Good afternoon, kittens! Today marks the official beginning of spring. It's not the beautifully sunny days or the blooming flowers that usher it in, but something much, much nerdier. The Masters. This weekend, Sam and I are headed down to Austin, in order to indulge in a time-honored Danielson past-time: watching too much television, while eating BBQ and cheering for a tiny white ball.
For me, a lot of this weekend will also be spent sewing. In addition to several sewing commitments on the docket, I'm in the full throes of preparing for Project Sewn. The designers for the upcoming season were announced earlier this week and I'm honored to be among their ranks. This is such an impressive group! Erin, from Miss Crayola Creepy, wrote a lovely post yesterday about her own decision to compete, which really resonated with me. You see, my excitement about participating was quickly overshadowed by doubts—I mostly sew dresses from patterns, are my skills up to this? What if I get laughed out of the competition, because a button-hole is wonky? What if nobody wants to vote for a plus-sized sewist? What if...What if...
Obviously, that kind of thinking was quickly banished. I've decided, much like Erin, that the key to enjoying this process is staying true to myself. This competition is such a wonderful opportunity, not only for exposure to the sewing world at large, but to challenge my skills. There are a few difficult projects I've had kicking around in my head for eons, but labeled as "someday" things. For Project Sewn, I'm tackling these head-on—using the competition as an excuse to make my dream garments! If I get voted out early, which is a distinct possibility, I'll still have checked off some sewing goals. It's going to be so much fun, no matter what!
With such a full sewing schedule, however, it means leaving a few other projects by the wayside. I had originally planned to spend the spring making a half-dozen easy, comfortable sundresses in preparation for summer. Instead, I'll be working exclusively on prior commitments and Project Sewn pieces. Except, of course, for this dress. Meet Artemis, my platonic sundress: a simple gathered skirt paired with my standard base bodice.
In Texas, we spend most of the year bracing ourselves for summer. When you're sewing with thoughts of imminent 100-degree days, certain parameters come into focus. Cool, breathable fibers are a must, while form-fitting silhouettes should be used sparingly. The best summer dresses are sleeveless, swishy, and made from the lightest possible cottons. If you want to dress it up, grab a cardigan or blazer for the indoors. Layers are a southern sewist's best friend!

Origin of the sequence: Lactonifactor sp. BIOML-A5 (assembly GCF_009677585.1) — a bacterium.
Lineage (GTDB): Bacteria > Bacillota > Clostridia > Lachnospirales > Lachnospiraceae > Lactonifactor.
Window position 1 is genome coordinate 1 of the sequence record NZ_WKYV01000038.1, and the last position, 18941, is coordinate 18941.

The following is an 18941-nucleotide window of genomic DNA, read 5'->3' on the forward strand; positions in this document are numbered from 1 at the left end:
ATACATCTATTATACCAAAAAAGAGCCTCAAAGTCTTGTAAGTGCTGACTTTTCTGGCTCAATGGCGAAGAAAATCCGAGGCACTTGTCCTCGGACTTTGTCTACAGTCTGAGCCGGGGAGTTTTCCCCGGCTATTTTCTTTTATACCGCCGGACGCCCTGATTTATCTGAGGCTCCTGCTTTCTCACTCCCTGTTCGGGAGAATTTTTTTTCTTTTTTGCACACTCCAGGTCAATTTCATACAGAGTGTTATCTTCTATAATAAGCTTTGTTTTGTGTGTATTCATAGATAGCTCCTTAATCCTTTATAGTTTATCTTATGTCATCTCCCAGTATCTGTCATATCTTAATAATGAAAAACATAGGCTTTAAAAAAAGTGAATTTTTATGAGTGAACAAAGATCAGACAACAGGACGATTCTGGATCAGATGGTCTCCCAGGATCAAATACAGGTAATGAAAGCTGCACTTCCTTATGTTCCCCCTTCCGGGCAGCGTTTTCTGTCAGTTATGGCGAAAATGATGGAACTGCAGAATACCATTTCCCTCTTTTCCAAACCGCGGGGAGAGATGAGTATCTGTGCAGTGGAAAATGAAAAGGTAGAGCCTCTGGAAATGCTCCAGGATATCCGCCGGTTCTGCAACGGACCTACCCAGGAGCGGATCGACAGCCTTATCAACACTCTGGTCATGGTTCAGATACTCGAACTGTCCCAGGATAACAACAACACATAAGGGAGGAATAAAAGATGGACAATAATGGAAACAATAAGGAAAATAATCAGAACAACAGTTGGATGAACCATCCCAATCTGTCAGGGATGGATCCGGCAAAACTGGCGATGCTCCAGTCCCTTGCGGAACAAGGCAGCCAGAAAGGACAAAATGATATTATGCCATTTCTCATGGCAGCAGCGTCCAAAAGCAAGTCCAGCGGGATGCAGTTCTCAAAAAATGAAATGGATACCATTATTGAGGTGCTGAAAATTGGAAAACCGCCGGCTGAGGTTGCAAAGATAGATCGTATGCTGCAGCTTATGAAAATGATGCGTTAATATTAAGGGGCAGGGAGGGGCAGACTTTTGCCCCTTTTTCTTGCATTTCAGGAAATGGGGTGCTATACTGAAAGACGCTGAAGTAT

Those guidelines gave me the Artemis. I used my bodice sloper to create a simple scoop-necked dress, adorned with a wide, gathered skirt. So easy! It's six darts and miles of gathering, finished off with a lapped zipper in the back. Only the bodice is lined, as fully lined dresses can be oppressively hot in August, in a coordinating orange cotton lawn.
The fabric is a light, floaty cotton voile from Joel Dewberry's Heirloom collection. It's been in my stash for years, along with its purple colorway cousin, waiting for the right project. The print reminded me of Moorish painted tiles, like ones scattered through Spanish architecture, so buying it was a must. First it was going to be a Colette Jasmine blouse, then a layered skirt, but—let's be honest—it had sundress written all over it! The pairing of tangerine and sky blue makes me want to stroll through an open-air farmer's market or sip sangria on a (well air-conditioned) patio.
Pattern-matching was kind of a battle, but it turned out reasonably well. There are little spots that aren't quite perfect—the side seams, oh heavenly seam ripper, the side seams—but nothing is too distracting. All-in-all, this dress is just what I wanted: a simple, pretty project before the days of epic sewing begin. There was minimal fuss and a totally delightful result! I'm especially looking forward to wearing this beauty, once my standard summer glow returns. That orange is going to be killer!
Things I Loved:
- The ease! This is a three-hour dress, tops. Is there anything better?
- The fabric! Soooo light and airy.
- The bodice! Slopers are such a great bodice base. This one was made a little roomier, with those sweltering summer days in mind, which makes it super comfortable.
Things I Changed:
- Nothing! Ah, the beauty of self-drafting.
Things I Will Change, Next Time:
- Come June, my next month of open sewing, I'm going to make a pleated version of this dress. Bring on the novelty prints!
Tips & Tricks:
- When gathering wide expanses of fabric, try three rows of basting, instead of two! It allows for more even gathers and control.
Notions & Fabric:
- 3 yards - Joel Dewberry voile
- 1.5 yards - orange cotton lawn lining.
- 22'' orange zipper